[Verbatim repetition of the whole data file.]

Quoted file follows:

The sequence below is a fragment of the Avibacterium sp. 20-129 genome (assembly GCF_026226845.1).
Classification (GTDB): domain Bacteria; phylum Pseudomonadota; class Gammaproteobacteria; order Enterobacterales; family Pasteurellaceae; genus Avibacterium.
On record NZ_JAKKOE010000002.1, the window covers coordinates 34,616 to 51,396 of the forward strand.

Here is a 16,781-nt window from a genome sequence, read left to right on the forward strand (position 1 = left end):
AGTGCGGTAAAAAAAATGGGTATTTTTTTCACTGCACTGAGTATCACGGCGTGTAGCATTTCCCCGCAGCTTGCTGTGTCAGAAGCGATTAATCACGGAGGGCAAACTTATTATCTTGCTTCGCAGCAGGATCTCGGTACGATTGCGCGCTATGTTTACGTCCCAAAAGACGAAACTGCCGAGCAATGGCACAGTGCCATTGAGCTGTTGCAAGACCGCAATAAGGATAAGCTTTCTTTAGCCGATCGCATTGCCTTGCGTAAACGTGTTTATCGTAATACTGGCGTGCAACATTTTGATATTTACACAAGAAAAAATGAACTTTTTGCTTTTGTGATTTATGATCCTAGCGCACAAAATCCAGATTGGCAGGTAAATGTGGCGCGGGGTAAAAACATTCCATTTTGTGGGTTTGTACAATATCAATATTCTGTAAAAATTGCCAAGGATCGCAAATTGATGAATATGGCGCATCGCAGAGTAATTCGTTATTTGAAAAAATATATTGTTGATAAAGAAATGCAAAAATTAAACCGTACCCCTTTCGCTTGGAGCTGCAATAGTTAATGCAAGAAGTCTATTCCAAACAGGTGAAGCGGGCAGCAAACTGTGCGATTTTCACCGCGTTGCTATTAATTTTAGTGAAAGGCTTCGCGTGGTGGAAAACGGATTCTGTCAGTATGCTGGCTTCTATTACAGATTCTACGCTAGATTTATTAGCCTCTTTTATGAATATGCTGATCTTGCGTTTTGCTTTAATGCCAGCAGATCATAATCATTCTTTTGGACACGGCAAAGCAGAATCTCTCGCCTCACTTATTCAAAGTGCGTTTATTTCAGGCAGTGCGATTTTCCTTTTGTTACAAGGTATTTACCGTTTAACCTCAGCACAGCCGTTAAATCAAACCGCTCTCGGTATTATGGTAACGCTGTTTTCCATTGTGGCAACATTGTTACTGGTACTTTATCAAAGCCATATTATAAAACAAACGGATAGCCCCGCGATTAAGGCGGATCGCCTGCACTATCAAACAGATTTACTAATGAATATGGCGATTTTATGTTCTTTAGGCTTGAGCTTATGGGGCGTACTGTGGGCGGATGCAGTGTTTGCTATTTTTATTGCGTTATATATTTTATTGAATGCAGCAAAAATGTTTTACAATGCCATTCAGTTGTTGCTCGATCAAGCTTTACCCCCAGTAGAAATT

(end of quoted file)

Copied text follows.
The sequence below is a fragment of the Avibacterium sp. 20-129 genome (assembly GCF_026226845.1).
Classification (GTDB): domain Bacteria; phylum Pseudomonadota; class Gammaproteobacteria; order Enterobacterales; family Pasteurellaceae; genus Avibacterium.
On record NZ_JAKKOE010000002.1, the window covers coordinates 34,616 to 51,396 of the forward strand.

Here is a 16,781-nt window from a genome sequence, read left to right on the forward strand (position 1 = left end):
AGTGCGGTAAAAAAAATGGGTATTTTTTTCACTGCACTGAGTATCACGGCGTGTAGCATTTCCCCGCAGCTTGCTGTGTCAGAAGCGATTAATCACGGAGGGCAAACTTATTATCTTGCTTCGCAGCAGGATCTCGGTACGATTGCGCGCTATGTTTACGTCCCAAAAGACGAAACTGCCGAGCAATGGCACAGTGCCATTGAGCTGTTGCAAGACCGCAATAAGGATAAGCTTTCTTTAGCCGATCGCATTGCCTTGCGTAAACGTGTTTATCGTAATACTGGCGTGCAACATTTTGATATTTACACAAGAAAAAATGAACTTTTTGCTTTTGTGATTTATGATCCTAGCGCACAAAATCCAGATTGGCAGGTAAATGTGGCGCGGGGTAAAAACATTCCATTTTGTGGGTTTGTACAATATCAATATTCTGTAAAAATTGCCAAGGATCGCAAATTGATGAATATGGCGCATCGCAGAGTAATTCGTTATTTGAAAAAATATATTGTTGATAAAGAAATGCAAAAATTAAACCGTACCCCTTTCGCTTGGAGCTGCAATAGTTAATGCAAGAAGTCTATTCCAAACAGGTGAAGCGGGCAGCAAACTGTGCGATTTTCACCGCGTTGCTATTAATTTTAGTGAAAGGCTTCGCGTGGTGGAAAACGGATTCTGTCAGTATGCTGGCTTCTATTACAGATTCTACGCTAGATTTATTAGCCTCTTTTATGAATATGCTGATCTTGCGTTTTGCTTTAATGCCAGCAGATCATAATCATTCTTTTGGACACGGCAAAGCAGAATCTCTCGCCTCACTTATTCAAAGTGCGTTTATTTCAGGCAGTGCGATTTTCCTTTTGTTACAAGGTATTTACCGTTTAACCTCAGCACAGCCGTTAAATCAAACCGCTCTCGGTATTATGGTAACGCTGTTTTCCATTGTGGCAACATTGTTACTGGTACTTTATCAAAGCCATATTATAAAACAAACGGATAGCCCCGCGATTAAGGCGGATCGCCTGCACTATCAAACAGATTTACTAATGAATATGGCGATTTTATGTTCTTTAGGCTTGAGCTTATGGGGCGTACTGTGGGCGGATGCAGTGTTTGCTATTTTTATTGCGTTATATATTTTATTGAATGCAGCAAAAATGTTTTACAATGCCATTCAGTTGTTGCTCGATCAAGCTTTACCCCCAGTAGAAATT